To examine, before the 31st day of December 1998, the Acts and regulations that are in force in New Zealand, and any policy or administrative practice of the Government of New Zealand;


    To determine, before the 31st day of December 1998, whether any of the Acts, regulations, policies, and practices examined under paragraph (i) of this subsection conflict with the provisions of Part 2 of this Act or infringe the spirit or intention of this Act;


    To report to the Minister, before the close of the 31st day of December 1998, the results of the examination carried out under paragraph (i) of this subsection and the details of any determination made under paragraph (j) of this subsection.

    Also relevant is s152:


    Section 151 of this Act shall expire with the close of 31 December 2001 [originally 31 December 1999], and on the close of that day shall be deemed to be repealed.

  30. Section 151(1) is essentially to the same effect as its two predecessors, s35 of the 1971 Act and s92(2) of the 1977 Act, but unlike them it is subject to both the sunset provision of s152 and the Commission review under s5(1); that is it had an interim character.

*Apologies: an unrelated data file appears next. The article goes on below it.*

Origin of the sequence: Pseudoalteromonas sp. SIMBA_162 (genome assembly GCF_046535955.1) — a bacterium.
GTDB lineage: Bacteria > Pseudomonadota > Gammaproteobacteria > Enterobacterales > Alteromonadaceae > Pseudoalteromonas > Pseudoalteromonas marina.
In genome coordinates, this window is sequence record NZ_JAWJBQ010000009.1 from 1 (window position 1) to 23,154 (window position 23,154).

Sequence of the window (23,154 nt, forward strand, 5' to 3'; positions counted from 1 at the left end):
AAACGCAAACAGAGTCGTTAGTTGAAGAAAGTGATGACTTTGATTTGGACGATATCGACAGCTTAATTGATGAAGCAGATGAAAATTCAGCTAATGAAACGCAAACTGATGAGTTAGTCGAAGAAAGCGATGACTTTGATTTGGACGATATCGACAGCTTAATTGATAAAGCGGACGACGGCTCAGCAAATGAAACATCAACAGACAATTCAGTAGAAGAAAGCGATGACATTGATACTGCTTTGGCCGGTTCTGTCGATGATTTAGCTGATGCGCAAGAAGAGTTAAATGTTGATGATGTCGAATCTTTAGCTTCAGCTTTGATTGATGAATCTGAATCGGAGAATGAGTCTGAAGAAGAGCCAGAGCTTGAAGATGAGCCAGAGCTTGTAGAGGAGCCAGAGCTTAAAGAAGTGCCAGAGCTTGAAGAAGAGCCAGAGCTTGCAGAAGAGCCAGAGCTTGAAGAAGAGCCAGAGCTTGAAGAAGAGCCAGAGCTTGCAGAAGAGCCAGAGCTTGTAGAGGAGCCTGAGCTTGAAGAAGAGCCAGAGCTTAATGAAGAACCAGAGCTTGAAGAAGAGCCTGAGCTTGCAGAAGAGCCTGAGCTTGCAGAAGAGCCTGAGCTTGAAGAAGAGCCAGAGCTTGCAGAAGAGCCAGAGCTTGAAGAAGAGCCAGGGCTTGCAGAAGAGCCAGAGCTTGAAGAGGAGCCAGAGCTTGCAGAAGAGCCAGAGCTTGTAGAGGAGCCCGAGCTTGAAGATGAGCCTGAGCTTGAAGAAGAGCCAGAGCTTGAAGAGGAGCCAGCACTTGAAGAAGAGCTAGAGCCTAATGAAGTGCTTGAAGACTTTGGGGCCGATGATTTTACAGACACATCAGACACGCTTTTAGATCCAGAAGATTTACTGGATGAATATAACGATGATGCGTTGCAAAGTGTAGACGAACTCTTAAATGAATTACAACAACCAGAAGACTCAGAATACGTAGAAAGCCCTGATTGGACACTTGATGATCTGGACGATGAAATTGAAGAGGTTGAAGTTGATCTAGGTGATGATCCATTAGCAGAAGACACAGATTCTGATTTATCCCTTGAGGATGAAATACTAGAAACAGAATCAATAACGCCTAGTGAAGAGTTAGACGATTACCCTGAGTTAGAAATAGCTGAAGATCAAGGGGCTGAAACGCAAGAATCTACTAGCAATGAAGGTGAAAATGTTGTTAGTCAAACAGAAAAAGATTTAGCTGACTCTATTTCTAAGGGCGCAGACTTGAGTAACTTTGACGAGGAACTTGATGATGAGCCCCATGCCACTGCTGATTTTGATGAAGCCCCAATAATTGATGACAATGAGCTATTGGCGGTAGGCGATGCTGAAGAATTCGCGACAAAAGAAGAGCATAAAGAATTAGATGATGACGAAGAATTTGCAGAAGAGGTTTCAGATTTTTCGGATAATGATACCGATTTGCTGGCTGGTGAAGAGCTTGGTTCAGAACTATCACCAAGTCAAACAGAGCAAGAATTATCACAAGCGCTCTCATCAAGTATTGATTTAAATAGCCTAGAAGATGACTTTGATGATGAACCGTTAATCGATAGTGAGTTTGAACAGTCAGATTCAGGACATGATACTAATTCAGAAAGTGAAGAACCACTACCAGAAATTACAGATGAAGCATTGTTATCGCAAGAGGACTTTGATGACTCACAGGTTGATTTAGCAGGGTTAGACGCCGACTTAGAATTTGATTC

31. Subsection (2) of s151 is to be compared with its predecessors (s37(3) of the 1971 Act and s93(3) of the 1977 Act). It is broader than them in that it saves conflicting government practice generally. The earlier provisions, by contrast, were limited to policies and practices which distinguished between New Zealand citizens or British subjects (or Commonwealth citizens) and others. As indicated, the new saving applied only to the newly introduced grounds in s21(1)(h)-(m) which included disability, age, employment status and family status. The central government policies and practices saved by that provision were also subject to the sunset and review provisions of ss152 and 5(1)(i)-(k).